Stonger adds that fermented foods provide enzymes, compounds that are found in raw foods but which are enhanced after those foods undergo fermentation. “You are taking what is already good for you and giving it wings, so to speak,” says Stonger.

Turning Up the Heat

Besides rediscovering a taste for such staples as pickles and sauerkraut, today’s foodies are also fans of fermentation that incorporates another (literally) hot trend of favoring foods that increase the flame factor.

Shockey, the author (with husband Christopher) of Fiery Ferments: 70 Stimulating Recipes for Hot Sauces, Spicy Chutneys, Kimchis with Kick, and Other Blazing Fermented Condiments (Storey), says that “when we have hot sauce it gives you the dopamine rush. I think people get addicted to that.”

Home fermentation plays into another popular idea—cutting food prep so dinner hits the table as quickly as possible after everyone has been out of the house all day. Shockey sees her ferments as “nutrient-dense convenience foods. I can take a really simple noodle bowl and add four ferments around the bowl, and all I did for that meal was boil noodles.”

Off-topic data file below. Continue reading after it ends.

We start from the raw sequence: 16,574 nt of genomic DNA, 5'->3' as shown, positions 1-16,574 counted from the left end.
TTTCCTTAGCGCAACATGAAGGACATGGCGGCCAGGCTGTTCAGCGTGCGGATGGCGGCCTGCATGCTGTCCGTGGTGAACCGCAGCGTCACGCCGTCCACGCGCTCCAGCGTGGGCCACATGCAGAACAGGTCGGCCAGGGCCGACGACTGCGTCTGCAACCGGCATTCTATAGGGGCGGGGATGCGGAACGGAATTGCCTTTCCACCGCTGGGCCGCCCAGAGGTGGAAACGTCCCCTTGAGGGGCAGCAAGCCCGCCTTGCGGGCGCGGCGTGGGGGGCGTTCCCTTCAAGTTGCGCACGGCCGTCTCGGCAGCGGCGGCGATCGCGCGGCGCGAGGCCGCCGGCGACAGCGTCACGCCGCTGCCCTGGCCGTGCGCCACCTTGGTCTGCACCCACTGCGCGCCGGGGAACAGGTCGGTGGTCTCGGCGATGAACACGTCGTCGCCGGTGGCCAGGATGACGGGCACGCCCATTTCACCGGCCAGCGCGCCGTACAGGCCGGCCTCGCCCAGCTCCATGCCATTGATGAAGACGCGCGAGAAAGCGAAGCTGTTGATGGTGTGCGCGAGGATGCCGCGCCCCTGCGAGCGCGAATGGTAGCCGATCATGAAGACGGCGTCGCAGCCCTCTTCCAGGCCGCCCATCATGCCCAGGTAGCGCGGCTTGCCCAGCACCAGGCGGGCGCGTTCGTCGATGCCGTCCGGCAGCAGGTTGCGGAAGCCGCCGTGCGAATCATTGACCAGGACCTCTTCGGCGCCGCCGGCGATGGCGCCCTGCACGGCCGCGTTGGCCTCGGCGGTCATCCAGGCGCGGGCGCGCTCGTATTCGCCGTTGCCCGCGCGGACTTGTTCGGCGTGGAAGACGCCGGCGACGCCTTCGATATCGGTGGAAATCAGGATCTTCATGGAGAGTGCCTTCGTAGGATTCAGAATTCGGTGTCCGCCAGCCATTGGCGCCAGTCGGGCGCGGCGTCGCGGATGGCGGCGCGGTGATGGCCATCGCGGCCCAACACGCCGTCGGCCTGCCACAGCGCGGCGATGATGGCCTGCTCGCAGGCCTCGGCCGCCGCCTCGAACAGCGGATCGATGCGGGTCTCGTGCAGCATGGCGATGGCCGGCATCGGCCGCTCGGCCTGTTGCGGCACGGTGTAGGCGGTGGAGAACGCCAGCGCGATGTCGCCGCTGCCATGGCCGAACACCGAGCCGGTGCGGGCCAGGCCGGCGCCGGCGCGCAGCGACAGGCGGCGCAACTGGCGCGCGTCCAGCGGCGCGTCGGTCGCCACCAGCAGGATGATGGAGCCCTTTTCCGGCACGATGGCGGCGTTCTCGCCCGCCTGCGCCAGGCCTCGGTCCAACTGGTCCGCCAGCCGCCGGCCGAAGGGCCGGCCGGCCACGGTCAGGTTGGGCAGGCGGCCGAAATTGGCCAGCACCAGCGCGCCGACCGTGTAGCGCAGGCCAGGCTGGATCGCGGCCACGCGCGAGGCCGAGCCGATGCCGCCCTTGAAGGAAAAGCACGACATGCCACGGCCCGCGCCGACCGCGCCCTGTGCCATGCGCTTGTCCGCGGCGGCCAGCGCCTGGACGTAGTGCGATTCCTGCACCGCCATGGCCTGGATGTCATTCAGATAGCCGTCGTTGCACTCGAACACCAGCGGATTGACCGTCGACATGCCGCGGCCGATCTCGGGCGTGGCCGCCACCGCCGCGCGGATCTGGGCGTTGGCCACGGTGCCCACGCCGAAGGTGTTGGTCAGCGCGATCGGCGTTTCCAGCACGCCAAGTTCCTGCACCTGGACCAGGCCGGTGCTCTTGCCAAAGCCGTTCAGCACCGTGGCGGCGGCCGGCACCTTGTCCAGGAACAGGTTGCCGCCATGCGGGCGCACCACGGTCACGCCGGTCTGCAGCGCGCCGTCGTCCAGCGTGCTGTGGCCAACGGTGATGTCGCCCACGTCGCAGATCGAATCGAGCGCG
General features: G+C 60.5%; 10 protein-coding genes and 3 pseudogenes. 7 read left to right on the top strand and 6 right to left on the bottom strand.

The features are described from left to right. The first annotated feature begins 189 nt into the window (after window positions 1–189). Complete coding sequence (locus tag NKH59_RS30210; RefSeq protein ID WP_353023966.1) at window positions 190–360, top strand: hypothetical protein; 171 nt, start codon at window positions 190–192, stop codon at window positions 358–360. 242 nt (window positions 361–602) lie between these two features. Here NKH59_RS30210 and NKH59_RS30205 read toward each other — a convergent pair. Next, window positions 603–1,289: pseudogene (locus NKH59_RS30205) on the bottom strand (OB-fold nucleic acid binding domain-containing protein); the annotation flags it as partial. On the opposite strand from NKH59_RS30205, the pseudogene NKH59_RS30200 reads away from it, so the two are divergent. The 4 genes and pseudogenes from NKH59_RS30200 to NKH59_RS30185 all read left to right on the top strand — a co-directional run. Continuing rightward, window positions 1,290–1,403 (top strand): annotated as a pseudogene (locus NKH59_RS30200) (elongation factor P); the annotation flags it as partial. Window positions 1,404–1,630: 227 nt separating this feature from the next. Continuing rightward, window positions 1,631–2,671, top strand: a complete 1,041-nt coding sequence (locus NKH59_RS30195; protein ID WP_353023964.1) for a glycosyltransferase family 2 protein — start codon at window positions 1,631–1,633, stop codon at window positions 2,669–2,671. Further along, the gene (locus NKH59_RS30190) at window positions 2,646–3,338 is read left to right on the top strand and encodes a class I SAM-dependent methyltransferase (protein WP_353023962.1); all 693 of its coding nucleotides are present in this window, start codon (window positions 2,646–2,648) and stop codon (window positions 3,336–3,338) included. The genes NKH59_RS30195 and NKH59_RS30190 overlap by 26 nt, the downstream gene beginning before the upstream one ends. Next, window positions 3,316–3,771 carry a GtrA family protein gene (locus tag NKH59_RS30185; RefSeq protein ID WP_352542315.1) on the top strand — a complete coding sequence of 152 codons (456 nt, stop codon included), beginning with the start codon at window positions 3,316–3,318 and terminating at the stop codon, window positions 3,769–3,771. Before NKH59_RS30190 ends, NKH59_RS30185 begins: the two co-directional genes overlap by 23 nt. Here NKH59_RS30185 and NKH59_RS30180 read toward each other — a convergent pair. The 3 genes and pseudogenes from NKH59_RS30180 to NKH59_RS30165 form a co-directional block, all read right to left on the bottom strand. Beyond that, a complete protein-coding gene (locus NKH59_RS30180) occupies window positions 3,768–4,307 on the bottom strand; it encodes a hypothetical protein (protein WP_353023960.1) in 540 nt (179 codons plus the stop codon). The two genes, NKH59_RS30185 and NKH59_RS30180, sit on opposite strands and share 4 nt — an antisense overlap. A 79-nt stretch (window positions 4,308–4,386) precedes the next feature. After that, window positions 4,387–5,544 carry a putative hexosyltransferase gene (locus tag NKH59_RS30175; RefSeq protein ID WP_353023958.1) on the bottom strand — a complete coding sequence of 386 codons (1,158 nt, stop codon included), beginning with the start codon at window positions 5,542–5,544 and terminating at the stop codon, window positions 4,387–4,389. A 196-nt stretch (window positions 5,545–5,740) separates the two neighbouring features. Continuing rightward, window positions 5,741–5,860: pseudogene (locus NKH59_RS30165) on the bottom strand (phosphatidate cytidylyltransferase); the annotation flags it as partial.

Fermenting 101

While putting up a winter’s worth of food may have been a long, drawn-out process back in Grandma’s day, the modern fermenter has things relatively easy—especially someone who isn’t looking to fill shelf after shelf with jars.

“You don’t need to buy anything to get started,” says Cook. “If you have some salt and water, you can ferment almost any food.”

One stumbling block for many people is the idea of simply letting food sit out on the counter. Shockey says that if things go wrong, “you will know,” noting that “the smell is not funky or pickle-y or pungent, but bad.” The key: Keeping the food under its brine, so that it isn’t exposed to rot-inducing microbes in the open air.

Stonger recommends using organic produce, which tends to “ferment swiftly and acidify rapidly,” and encourages beginners to “start with things that are really simple, like kefir or sauerkraut or yogurt.” The biggest problem, she says, is that “a lot of people use way too much salt so you wind up with a really salty ferment that doesn’t allow the lactic acid to come out.”

Shockey’s rallying cry for would-be fermenters? “You’ve got this. Even if you don’t think you like ferments, you will.”

 

RECIPE

Traditional Vegan Yogurt

“Making your own yogurt may seem daunting, but it is actually simple,” says Michelle Schoffro Cook. She adds that the sweetener in this vegan version is needed to feed the yogurt-making microbes, so “very little sugar is left in the final yogurt.”

2 cups raw, unsalted cashews
3 cups filtered water
1 tsp pure maple syrup or agave nectar
2 probiotic capsules or 1/2 tsp probiotic powder